Last fall, my sister and I had the great opportunity to travel up the beautiful Rhine River valley. Armed with a shared love of history, we ventured down side streets, through museums, and into countless churches in search of as many Reformation era sites as we could find. In Strasburg, we made a point to visit the church where John Calvin served as pastor from 1538-1541. While standing in the lovely church courtyard, my mind started wandering. We had visited a number of sites which gave account for men who had served and suffered for the Lord's church, but what about our church mothers? What history has been recorded of the women who have helped shape our church history—the women upon whose shoulders we now stand...
ANN MARIE MO|GUEST In a technology-driven world, books face stiff competition. Have a question about George Washington or what to make for dinner tonight? It’s just easier to google than to read an entire book. Books require time, concentration, effort. Reading War and Peace necessitates devoting weeks, if not months, to unlock the treasure within. In contrast, our handheld devices offer instant gratification. Why Read Good Books? Yet good books impart to their readers what no digital device can match: Some of my fondest childhood memories are the summers I spent living at the library immersed in one compelling hardbound story after another. I recall the summer before fifth grade when I discovered the genre of historical fiction and a few years later in middle school when I read Mildred D. Taylor’s Roll of Thunder, Hear My Cry and in high school, Harper Lee’s To Kill a Mockingbird. Through these books, I learned the world is powerfully unjust and not everyone grows up with the same opportunities. By my junior year in high school, I knew I would major in English at college. Books were my gateway to understand another person’s experiences and be exposed to new ideas. Fast forward to adult life, teaching my children to read and cherish books has been of paramount importance.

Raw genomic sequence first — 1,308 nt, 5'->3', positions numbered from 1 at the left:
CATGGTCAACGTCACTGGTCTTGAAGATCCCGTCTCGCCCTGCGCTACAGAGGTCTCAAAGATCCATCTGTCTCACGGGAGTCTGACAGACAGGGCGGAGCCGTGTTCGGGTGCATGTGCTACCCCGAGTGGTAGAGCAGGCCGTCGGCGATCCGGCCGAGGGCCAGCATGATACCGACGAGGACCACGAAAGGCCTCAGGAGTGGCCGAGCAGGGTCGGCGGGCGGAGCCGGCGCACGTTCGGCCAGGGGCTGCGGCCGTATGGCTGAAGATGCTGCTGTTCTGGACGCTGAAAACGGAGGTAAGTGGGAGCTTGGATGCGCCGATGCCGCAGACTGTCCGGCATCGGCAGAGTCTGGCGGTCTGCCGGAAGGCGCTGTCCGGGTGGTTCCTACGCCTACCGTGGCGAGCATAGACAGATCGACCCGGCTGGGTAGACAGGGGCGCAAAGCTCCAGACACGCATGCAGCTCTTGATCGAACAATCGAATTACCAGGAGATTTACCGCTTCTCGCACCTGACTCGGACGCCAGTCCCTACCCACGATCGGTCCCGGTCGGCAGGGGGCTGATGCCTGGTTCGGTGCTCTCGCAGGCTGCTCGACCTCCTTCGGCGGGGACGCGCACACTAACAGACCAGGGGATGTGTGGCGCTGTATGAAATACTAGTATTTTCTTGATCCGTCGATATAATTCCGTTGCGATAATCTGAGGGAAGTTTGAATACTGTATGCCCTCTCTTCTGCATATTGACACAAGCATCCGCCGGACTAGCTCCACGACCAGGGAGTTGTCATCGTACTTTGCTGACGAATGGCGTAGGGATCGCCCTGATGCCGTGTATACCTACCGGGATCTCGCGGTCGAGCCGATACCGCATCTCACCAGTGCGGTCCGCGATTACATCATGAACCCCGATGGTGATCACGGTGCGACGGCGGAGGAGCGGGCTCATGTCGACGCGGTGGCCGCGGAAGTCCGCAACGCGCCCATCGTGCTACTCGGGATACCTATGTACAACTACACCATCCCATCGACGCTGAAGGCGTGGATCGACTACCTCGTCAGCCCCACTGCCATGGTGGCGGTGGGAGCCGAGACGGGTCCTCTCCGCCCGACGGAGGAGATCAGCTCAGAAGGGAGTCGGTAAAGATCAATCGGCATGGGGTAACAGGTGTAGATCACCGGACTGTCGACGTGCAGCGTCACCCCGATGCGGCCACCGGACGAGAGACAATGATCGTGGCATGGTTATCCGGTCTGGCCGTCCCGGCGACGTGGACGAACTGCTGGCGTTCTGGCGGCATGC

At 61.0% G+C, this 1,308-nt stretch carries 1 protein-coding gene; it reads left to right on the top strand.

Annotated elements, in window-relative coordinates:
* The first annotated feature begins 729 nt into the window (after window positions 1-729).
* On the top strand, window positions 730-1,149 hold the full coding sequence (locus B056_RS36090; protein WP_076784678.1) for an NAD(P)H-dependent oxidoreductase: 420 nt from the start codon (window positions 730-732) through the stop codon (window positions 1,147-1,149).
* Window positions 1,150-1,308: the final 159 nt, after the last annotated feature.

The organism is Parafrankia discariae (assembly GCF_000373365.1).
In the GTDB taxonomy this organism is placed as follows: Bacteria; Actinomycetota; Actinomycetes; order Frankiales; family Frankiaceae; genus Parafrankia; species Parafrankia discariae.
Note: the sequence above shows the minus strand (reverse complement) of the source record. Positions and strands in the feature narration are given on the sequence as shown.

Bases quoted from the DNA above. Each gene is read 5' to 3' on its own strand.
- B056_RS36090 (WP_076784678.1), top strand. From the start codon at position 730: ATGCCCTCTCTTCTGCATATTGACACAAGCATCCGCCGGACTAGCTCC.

HOLLY MACKLE|CONTRIBUTOR Oh how I love to read all the things. When a friend asks me what my favorite book is I feel a tightening in my chest, sweaty palms, and the unmistakable tremor of panic. Did she just ask me which child I prefer?? I typically freeze. Sometimes it’s awkward. Sometimes, if I’m feeling kicky, I toss out a line to see if the asker will bite. “Solely memoirs of SNL cast members.” “Dark political satire.” “Cookbooks before bed.” Sometimes I’m a jerk and I utter the (let’s face it, totally arrogant) response, “I read pretty widely,” before shifting the question back to them, “What kind of book do you like?” (Obviously it’s far preferable to riff off something a friend is interested in and ask if they’ve read a similar title rather than be put before that specific firing squad.) So since you (did not, and thank you for not) ask, for this specific enCourage audience, I’ll say I love books that trace the perseverance of God’s faithful. I’ll weep alongside the real life Sheldon Vanauken, or feel my heart beating out of my chest every time Francine Rivers’ fictional Hadassah narrowly escapes. I’ll eye roll at just how much contemporary Christian thought is borrowing from Augustine’s Confessions, and yell at the prison guards in Darlene Diebler Rose’s Evidence Not Seen. Give me the thread of redemption any old day, and please oh please allow me to see God’s faithful holding the line, from one to the next, shoulder to shoulder, generation after generation. As I glance at my bookshelves, one sad reality comes to light: while God’s faithful are all throughout history, real or fictionalized, my “wide” reading of their stories lacks the full spectrum of his faithfulness at best, and is stunted and narrow at worst. There are gaping holes on my bookshelves that are not so in God’s authorship of redemptive history. One of those holes hovers right over a wicked period in our country’s past, in the history of African American slavery. As I looked into titles that fit the bookshelf gap, the work of author, biographer, and former slave herself, Octavia Albert, practically jumped off the page. Mrs. Albert was a believer, a teacher who viewed her profession as worship, and a curator of the voices and God-stories of others—that’s three checkmarks in the “someone I’d like to know” column...
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